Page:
Syntax checkers

This document explains how Flycheck selects external tools to check a buffer.

Flycheck does not check buffers on its own. Instead it delegates this task to external syntax checkers which are external programs or services that receive the contents of the current buffer and return a list of errors in the buffer, together with metadata that tells Flycheck how to run the program, how to pass buffer contents to it, and how to extract errors.

See also

Supported Languages
A complete list of all syntax checkers included in Flycheck

Like everything else in Emacs syntax checkers have online documentation which you can access with C-c ! ?:

C-c ! ?
M-x flycheck-describe-checker

Prompt for the name of a syntax checker and pop up a Help buffer with its documentation.

The documentation includes the name of the program or service used, a list of major modes the checker supports and a list of all options for this syntax checker.

Automatic syntax checker selection

Normally Flycheck automatically selects the best syntax checkers for the current buffer from flycheck-checkers whenever it needs to check the buffer:

User option flycheck-checkers

A list of all syntax checkers available for syntax checking.

A syntax checker in this list is a registered syntax checker.

Flycheck picks the first syntax checker from this list which exists and supports the current major mode, and runs it over the current buffer. When the checker has finished Flycheck whether it asks for a next syntax checker to run, and if so, runs the next syntax checker, and so on, until there is no more syntax checker for the current buffer. This process repeats whenever Flycheck needs to check the buffer according to flycheck-check-syntax-automatically.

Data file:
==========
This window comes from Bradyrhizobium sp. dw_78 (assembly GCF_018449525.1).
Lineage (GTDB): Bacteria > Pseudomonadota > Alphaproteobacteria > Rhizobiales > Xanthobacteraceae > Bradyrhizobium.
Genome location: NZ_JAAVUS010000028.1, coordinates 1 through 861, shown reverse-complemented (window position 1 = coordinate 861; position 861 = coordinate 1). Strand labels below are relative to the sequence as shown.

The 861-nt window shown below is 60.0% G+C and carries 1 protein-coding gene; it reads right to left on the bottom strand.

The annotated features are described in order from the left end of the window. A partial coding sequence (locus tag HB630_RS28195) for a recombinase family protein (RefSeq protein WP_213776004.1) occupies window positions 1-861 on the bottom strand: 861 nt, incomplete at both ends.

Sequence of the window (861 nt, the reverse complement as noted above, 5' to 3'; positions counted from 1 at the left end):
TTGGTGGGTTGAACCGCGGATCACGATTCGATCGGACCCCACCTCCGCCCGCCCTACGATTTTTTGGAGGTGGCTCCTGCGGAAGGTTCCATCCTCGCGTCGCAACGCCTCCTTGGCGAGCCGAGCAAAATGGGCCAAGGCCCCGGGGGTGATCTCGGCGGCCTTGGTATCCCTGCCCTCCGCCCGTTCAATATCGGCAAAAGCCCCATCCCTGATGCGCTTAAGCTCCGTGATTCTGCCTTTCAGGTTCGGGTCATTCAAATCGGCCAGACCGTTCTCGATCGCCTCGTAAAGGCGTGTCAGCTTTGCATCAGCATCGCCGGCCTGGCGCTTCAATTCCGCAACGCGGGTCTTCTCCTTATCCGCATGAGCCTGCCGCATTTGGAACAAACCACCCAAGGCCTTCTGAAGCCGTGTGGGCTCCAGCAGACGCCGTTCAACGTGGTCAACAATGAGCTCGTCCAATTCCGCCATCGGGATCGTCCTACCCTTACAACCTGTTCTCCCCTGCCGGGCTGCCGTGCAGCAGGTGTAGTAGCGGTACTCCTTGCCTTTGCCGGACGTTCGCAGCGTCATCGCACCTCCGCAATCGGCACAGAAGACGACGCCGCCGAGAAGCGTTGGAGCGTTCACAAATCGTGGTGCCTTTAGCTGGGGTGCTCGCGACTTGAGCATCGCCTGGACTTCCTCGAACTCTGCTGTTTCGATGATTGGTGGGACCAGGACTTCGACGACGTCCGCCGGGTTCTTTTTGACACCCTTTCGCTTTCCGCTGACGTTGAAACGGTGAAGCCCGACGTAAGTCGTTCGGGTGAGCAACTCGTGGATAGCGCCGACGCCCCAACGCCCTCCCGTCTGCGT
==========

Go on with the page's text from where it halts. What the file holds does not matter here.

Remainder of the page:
For instance, the first syntax checker for Emacs Lisp is emacs-lisp which checks Emacs Lisp with Emacs’ own byte compiler. This syntax checker asks for emacs-lisp-checkdoc to run next, which checks for stylistic issues in Emacs Lisp docstrings. Thus Flycheck will first run the byte compiler and then checkdoc in an Emacs Lisp buffer.

Manual syntax checker selection

Alternatively you can tell Flycheck explicitly which syntax checker to start with in the current buffer:

C-c ! s
M-x flycheck-select-checker

Prompt for a syntax checker and use this syntax checker as the first syntax checker for the current buffer.

Flycheck may still run further syntax checkers from flycheck-checkers if the selected syntax checker asks for it.

Flycheck will use the selected syntax checker as “entry point” for syntax checks in the current buffer, just as if it had selected this syntax checker automatically. It will automatically run further syntax checkers from flycheck-checkers if the selected syntax checker asks for it.

Under the hood C-c ! s sets flycheck-checker:

Variable flycheck-checker

The name of a syntax checker to use for the current buffer.

If nil (the default) let Flycheck automatically select the best syntax checker from flycheck-checkers.